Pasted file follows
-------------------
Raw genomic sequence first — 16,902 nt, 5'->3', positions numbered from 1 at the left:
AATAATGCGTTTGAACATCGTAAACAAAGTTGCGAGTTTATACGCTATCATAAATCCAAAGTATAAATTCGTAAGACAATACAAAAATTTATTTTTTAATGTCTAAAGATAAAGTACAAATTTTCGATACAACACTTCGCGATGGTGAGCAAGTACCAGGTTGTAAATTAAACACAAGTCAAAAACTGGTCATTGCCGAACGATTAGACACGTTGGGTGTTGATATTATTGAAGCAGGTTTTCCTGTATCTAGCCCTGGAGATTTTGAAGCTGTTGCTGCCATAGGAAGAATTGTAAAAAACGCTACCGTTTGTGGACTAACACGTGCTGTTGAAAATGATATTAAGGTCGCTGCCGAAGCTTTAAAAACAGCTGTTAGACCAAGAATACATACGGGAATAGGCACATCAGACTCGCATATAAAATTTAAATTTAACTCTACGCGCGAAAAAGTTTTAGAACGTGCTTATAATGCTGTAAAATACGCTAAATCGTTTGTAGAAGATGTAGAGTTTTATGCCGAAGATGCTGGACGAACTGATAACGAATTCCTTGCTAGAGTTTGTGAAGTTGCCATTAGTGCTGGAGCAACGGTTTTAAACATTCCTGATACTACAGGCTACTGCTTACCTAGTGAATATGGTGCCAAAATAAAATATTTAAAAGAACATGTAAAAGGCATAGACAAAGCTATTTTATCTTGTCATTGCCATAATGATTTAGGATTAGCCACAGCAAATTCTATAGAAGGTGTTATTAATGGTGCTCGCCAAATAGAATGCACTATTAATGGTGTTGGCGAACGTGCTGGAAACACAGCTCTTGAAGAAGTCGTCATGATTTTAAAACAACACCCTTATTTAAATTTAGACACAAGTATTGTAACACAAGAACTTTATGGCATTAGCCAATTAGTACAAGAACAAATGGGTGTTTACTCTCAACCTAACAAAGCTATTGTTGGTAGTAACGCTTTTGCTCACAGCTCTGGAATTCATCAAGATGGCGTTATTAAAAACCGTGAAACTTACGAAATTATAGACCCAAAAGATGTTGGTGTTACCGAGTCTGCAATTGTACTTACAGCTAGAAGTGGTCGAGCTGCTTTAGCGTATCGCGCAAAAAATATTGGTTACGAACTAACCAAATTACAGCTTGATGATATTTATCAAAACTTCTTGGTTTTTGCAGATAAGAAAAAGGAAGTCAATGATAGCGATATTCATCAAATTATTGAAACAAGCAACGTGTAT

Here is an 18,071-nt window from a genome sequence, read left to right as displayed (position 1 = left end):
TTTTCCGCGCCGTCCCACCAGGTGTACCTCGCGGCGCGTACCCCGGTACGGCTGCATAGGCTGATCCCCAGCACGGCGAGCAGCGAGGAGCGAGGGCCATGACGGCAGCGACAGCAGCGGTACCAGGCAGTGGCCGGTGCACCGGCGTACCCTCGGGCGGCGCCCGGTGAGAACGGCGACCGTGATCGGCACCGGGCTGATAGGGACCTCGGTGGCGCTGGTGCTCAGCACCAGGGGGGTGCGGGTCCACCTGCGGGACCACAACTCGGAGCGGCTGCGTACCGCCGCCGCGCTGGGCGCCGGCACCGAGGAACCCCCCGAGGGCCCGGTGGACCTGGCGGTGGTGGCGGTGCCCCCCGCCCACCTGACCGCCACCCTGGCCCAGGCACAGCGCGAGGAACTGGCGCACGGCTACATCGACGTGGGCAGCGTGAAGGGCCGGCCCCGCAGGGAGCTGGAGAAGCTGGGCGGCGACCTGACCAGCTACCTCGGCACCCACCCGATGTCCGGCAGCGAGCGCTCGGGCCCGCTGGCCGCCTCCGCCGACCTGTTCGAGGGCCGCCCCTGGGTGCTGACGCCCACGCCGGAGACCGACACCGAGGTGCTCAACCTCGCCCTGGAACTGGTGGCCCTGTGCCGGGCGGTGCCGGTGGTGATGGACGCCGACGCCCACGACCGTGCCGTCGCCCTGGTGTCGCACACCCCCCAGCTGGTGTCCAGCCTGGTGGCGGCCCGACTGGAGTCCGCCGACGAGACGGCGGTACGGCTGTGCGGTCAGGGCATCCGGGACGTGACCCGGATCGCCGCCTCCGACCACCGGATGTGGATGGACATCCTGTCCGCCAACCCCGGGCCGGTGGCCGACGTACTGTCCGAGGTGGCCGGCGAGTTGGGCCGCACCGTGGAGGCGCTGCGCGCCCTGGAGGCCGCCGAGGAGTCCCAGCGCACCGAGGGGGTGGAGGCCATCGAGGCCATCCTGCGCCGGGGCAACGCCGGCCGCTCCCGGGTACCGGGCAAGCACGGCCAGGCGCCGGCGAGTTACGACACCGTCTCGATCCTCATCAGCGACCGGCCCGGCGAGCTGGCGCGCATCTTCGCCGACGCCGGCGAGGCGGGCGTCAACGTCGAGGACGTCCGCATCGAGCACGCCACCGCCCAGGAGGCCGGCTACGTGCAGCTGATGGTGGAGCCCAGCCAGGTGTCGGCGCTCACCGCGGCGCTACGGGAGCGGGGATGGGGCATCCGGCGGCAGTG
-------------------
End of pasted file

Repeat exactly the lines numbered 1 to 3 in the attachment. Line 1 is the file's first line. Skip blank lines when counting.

Raw genomic sequence first — 16,902 nt, 5'->3', positions numbered from 1 at the left:
AATAATGCGTTTGAACATCGTAAACAAAGTTGCGAGTTTATACGCTATCATAAATCCAAAGTATAAATTCGTAAGACAATACAAAAATTTATTTTTTAATGTCTAAAGATAAAGTACAAATTTTCGATACAACACTTCGCGATGGTGAGCAAGTACCAGGTTGTAAATTAAACACAAGTCAAAAACTGGTCATTGCCGAACGATTAGACACGTTGGGTGTTGATATTATTGAAGCAGGTTTTCCTGTATCTAGCCCTGGAGATTTTGAAGCTGTTGCTGCCATAGGAAGAATTGTAAAAAACGCTACCGTTTGTGGACTAACACGTGCTGTTGAAAATGATATTAAGGTCGCTGCCGAAGCTTTAAAAACAGCTGTTAGACCAAGAATACATACGGGAATAGGCACATCAGACTCGCATATAAAATTTAAATTTAACTCTACGCGCGAAAAAGTTTTAGAACGTGCTTATAATGCTGTAAAATACGCTAAATCGTTTGTAGAAGATGTAGAGTTTTATGCCGAAGATGCTGGACGAACTGATAACGAATTCCTTGCTAGAGTTTGTGAAGTTGCCATTAGTGCTGGAGCAACGGTTTTAAACATTCCTGATACTACAGGCTACTGCTTACCTAGTGAATATGGTGCCAAAATAAAATATTTAAAAGAACATGTAAAAGGCATAGACAAAGCTATTTTATCTTGTCATTGCCATAATGATTTAGGATTAGCCACAGCAAATTCTATAGAAGGTGTTATTAATGGTGCTCGCCAAATAGAATGCACTATTAATGGTGTTGGCGAACGTGCTGGAAACACAGCTCTTGAAGAAGTCGTCATGATTTTAAAACAACACCCTTATTTAAATTTAGACACAAGTATTGTAACACAAGAACTTTATGGCATTAGCCAATTAGTACAAGAACAAATGGGTGTTTACTCTCAACCTAACAAAGCTATTGTTGGTAGTAACGCTTTTGCTCACAGCTCTGGAATTCATCAAGATGGCGTTATTAAAAACCGTGAAACTTACGAAATTATAGACCCAAAAGATGTTGGTGTTACCGAGTCTGCAATTGTACTTACAGCTAGAAGTGGTCGAGCTGCTTTAGCGTATCGCGCAAAAAATATTGGTTACGAACTAACCAAATTACAGCTTGATGATATTTATCAAAACTTCTTGGTTTTTGCAGATAAGAAAAAGGAAGTCAATGATAGCGATATTCATCAAATTATTGAAACAAGCAACGTGTAT

Here is an 18,071-nt window from a genome sequence, read left to right as displayed (position 1 = left end):